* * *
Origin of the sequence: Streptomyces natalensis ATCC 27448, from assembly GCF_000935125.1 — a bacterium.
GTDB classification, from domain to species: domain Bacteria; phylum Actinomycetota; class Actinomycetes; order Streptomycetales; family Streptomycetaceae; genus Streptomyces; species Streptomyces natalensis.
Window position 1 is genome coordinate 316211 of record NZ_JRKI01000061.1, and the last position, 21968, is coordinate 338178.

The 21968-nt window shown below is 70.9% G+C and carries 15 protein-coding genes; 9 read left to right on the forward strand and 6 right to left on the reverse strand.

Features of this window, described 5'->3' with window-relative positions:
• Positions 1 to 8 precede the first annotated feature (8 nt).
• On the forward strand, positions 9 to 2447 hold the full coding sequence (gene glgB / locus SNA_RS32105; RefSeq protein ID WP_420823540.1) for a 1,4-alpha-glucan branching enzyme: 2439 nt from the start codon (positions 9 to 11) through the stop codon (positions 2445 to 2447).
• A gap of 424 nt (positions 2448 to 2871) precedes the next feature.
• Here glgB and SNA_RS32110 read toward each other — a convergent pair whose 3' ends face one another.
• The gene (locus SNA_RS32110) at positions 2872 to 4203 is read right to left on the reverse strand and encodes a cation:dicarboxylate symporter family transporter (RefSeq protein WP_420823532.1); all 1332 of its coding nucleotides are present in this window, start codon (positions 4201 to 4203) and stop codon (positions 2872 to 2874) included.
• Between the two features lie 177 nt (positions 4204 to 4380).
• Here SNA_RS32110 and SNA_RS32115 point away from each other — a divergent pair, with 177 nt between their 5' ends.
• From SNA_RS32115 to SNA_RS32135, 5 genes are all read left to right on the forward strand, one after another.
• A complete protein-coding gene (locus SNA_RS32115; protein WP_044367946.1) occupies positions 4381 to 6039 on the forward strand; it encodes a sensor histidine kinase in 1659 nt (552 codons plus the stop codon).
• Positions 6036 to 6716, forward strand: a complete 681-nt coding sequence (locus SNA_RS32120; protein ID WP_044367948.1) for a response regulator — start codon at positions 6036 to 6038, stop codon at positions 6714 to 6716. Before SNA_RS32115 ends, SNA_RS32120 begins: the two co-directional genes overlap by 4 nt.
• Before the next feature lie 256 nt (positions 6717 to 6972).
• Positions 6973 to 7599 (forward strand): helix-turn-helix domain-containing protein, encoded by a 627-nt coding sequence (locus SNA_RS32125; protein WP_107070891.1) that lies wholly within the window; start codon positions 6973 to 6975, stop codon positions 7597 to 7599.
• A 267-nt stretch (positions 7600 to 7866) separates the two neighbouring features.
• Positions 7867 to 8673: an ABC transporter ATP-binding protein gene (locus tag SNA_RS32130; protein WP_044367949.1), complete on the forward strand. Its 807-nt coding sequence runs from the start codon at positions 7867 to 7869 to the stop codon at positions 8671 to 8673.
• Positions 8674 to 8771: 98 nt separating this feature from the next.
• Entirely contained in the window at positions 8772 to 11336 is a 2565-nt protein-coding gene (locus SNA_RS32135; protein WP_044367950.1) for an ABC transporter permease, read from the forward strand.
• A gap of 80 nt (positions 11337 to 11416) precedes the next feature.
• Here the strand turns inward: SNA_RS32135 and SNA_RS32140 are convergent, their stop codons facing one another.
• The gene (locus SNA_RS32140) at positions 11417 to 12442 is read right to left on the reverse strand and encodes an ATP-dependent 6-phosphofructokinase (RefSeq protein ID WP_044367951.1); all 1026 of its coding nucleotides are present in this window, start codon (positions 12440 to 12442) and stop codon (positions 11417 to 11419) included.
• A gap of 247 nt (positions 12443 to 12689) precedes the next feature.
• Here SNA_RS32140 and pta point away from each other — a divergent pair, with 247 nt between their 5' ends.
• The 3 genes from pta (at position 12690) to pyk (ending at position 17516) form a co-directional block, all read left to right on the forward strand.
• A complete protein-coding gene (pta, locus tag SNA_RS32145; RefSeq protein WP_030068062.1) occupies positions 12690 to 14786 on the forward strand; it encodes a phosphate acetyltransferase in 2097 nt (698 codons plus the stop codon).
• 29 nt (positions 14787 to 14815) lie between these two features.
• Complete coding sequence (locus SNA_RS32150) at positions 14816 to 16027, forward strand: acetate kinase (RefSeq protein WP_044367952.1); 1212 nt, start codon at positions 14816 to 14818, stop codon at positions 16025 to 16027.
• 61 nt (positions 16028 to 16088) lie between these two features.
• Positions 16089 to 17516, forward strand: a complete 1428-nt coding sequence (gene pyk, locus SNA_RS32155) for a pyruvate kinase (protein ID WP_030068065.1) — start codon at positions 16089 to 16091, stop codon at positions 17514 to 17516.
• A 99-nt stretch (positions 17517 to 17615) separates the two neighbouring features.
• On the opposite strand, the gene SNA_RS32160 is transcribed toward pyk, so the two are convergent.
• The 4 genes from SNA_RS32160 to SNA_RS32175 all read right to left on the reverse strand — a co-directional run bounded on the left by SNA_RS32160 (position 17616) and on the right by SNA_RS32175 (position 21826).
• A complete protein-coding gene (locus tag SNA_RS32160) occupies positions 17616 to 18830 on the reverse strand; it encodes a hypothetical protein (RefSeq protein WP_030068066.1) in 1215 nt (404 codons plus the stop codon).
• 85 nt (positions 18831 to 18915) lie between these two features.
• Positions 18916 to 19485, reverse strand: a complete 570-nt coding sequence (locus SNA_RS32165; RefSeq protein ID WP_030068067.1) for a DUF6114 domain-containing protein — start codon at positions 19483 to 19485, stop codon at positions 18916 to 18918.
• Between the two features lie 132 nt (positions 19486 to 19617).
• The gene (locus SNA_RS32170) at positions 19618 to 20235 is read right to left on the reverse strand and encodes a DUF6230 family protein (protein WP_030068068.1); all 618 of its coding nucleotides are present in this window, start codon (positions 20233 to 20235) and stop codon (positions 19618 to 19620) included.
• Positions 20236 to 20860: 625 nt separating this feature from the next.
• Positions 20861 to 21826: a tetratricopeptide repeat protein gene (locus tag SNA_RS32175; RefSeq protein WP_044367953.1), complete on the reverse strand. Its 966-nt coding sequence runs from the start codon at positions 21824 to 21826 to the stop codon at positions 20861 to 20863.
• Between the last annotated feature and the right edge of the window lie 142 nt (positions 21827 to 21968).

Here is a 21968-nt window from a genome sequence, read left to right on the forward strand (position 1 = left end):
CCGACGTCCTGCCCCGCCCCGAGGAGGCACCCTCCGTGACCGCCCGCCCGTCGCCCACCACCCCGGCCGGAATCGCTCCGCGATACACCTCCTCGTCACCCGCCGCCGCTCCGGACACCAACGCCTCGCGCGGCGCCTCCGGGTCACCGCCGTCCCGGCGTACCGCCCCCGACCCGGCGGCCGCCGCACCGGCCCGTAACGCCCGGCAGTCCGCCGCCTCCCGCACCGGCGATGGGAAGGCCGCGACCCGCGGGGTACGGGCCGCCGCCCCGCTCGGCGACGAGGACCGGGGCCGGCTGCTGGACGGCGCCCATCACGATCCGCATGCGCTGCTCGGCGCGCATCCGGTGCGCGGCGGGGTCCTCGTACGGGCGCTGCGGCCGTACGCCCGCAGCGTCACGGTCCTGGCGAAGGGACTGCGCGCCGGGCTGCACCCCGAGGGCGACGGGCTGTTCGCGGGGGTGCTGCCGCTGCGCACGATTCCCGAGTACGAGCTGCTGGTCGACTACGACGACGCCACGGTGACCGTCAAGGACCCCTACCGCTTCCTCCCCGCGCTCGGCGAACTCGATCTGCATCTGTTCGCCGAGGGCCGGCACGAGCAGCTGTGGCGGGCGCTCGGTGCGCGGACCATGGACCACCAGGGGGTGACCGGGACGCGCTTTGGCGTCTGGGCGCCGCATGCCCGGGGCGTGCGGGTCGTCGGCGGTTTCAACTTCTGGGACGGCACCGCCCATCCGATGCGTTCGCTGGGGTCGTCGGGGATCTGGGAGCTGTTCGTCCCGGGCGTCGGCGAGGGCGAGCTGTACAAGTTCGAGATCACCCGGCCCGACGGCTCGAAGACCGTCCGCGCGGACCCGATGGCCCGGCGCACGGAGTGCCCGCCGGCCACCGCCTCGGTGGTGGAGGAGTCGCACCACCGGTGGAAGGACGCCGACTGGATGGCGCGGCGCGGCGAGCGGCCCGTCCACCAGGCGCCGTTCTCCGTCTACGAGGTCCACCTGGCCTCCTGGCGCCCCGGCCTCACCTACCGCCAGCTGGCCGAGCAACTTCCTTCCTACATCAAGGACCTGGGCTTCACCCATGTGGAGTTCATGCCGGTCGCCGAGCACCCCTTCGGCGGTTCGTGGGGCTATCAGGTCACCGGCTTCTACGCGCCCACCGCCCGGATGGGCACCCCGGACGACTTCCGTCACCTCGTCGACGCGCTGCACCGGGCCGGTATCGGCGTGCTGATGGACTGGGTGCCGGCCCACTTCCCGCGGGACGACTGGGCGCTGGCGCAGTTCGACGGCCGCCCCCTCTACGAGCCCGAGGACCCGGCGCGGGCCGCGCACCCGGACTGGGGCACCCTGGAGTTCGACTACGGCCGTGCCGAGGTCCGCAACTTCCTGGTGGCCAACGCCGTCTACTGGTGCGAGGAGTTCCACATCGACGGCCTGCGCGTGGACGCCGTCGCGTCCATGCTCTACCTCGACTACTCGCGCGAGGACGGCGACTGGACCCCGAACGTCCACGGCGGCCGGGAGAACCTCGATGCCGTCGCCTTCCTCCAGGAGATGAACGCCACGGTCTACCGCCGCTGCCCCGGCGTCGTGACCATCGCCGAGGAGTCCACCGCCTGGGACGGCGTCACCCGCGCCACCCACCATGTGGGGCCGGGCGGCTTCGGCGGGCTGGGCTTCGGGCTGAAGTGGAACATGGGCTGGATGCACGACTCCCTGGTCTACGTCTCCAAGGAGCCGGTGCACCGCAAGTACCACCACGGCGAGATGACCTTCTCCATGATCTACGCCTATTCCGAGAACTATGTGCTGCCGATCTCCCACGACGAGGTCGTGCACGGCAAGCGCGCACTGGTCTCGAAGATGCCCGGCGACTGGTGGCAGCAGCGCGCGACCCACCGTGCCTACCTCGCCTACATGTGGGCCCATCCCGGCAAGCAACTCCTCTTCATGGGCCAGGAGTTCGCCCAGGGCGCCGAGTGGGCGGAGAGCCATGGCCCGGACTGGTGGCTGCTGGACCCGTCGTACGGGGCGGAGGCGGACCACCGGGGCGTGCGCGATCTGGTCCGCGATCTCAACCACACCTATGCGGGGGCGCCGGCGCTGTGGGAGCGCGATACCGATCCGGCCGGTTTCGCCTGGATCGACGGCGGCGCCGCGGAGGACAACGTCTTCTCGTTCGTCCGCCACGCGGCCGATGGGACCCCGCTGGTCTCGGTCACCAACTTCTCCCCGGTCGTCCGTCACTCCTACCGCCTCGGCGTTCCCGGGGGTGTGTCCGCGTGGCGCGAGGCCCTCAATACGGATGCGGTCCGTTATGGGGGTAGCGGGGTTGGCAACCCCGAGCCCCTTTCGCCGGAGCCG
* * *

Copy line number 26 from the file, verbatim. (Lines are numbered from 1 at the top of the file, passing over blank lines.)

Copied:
• Here SNA_RS32140 and pta point away from each other — a divergent pair, with 247 nt between their 5' ends.